Foreword Reviews

The Princess and the Fangirl

A Geekerella Fairytale

Ashley Poston is back with The Princess and the Fangirl, another book set in the Geekerella universe of ExcelsiCon.

Jessica Stone plays Princess Amara in Starfield, which has a huge fan following. When her character is killed off, she’s ecstatic for the chance to pursue other roles. She’s not into the con scene, doesn’t really understand cosplay, and is tired of the Starfield franchise and its fan following—and she isn’t afraid to say so. In the fandom, however, people feel very differently, including Imogen Lovelace, the founder of the popular online campaign #SaveAmara.

At the Con, when Imogen is mistaken for Jessica and is pulled onstage for a panel, things start to get tricky, especially when she says that Amara should have lived. After Jessica confronts her impersonator, parts of the script for Starfield 2 are leaked online, and it might be her fault. Realizing that she needs Imogen, she convinces her to become “Jessica” while the real Jessica does some sleuthing.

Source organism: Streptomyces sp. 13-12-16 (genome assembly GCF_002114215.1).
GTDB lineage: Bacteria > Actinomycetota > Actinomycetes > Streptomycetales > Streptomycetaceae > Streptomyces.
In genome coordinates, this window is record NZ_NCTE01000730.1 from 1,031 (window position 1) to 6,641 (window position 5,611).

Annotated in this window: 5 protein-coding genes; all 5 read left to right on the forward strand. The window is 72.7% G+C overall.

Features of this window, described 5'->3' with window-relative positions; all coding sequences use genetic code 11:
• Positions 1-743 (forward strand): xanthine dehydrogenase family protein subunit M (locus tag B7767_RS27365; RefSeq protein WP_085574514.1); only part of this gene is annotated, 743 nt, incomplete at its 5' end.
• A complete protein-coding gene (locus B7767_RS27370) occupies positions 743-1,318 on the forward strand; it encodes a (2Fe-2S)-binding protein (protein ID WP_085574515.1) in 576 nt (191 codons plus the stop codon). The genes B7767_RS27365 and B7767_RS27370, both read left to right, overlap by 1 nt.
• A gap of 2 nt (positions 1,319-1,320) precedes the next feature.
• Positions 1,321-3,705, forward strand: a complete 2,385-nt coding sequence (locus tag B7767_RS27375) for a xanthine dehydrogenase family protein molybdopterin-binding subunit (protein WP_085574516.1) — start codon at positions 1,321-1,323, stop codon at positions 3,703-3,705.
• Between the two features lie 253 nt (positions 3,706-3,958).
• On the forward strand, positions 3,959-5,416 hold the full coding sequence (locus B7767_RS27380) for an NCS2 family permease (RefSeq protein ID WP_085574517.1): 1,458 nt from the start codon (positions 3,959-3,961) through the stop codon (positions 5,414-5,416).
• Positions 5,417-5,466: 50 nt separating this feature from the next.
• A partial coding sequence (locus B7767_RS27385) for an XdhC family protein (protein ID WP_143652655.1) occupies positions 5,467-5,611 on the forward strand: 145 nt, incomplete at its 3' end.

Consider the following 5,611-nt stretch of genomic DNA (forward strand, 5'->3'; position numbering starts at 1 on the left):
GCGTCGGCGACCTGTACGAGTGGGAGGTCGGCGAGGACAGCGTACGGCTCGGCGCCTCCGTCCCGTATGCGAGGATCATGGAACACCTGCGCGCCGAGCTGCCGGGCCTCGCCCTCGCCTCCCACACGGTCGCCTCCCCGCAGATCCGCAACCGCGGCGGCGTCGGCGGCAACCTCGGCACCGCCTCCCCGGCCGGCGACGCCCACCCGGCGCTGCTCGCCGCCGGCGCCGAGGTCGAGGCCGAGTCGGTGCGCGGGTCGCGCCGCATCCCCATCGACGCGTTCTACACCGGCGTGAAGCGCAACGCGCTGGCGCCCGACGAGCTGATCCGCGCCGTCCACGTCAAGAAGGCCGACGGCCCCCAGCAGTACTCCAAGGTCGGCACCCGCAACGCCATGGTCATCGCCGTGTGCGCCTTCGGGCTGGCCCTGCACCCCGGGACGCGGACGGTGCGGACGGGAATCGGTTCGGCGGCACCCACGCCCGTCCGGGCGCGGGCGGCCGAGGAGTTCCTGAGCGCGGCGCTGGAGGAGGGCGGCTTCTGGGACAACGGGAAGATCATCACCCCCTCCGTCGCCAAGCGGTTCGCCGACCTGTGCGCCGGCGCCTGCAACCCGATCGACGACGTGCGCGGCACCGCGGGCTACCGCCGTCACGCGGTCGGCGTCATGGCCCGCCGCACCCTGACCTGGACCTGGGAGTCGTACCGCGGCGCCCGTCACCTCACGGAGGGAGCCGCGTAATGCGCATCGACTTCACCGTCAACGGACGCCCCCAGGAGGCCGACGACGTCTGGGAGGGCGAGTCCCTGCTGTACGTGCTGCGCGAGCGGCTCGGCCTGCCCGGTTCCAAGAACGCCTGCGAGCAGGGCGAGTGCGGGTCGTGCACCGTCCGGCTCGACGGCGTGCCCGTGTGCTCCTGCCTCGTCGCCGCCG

Although aspects of each character are stereotypical—there’s the shy girl, the diva, and the sensitive guy—characters prove more than their types. They are quirky, and careful details and dialogue propel their tales.

Poston does a wonderful job of painting fandoms and the passion behind them. Geeky pop culture references are laced throughout, and they add depth and credibility to the story. Two romances slowly develop over the course of the novel and are sweet without being saccharine. These relationships are a nice balance within the mystery around the leaked script.

This dynamic young adult novel captures the excitement of comic and entertainment cons and the passion of fandoms. Even if you haven’t read Geekerella, The Princess and the Fangirl stands strong all by itself.

Reviewed by Jaime Herndon

Disclosure: This article is not an endorsement, but a review. The author of this book provided free copies of the book to have their book reviewed by a professional reviewer. No fee was paid by the author for this review. Foreword Reviews only recommends books that we love. Foreword Magazine, Inc. is disclosing this in accordance with the Federal Trade Commission’s 16 CFR, Part 255.

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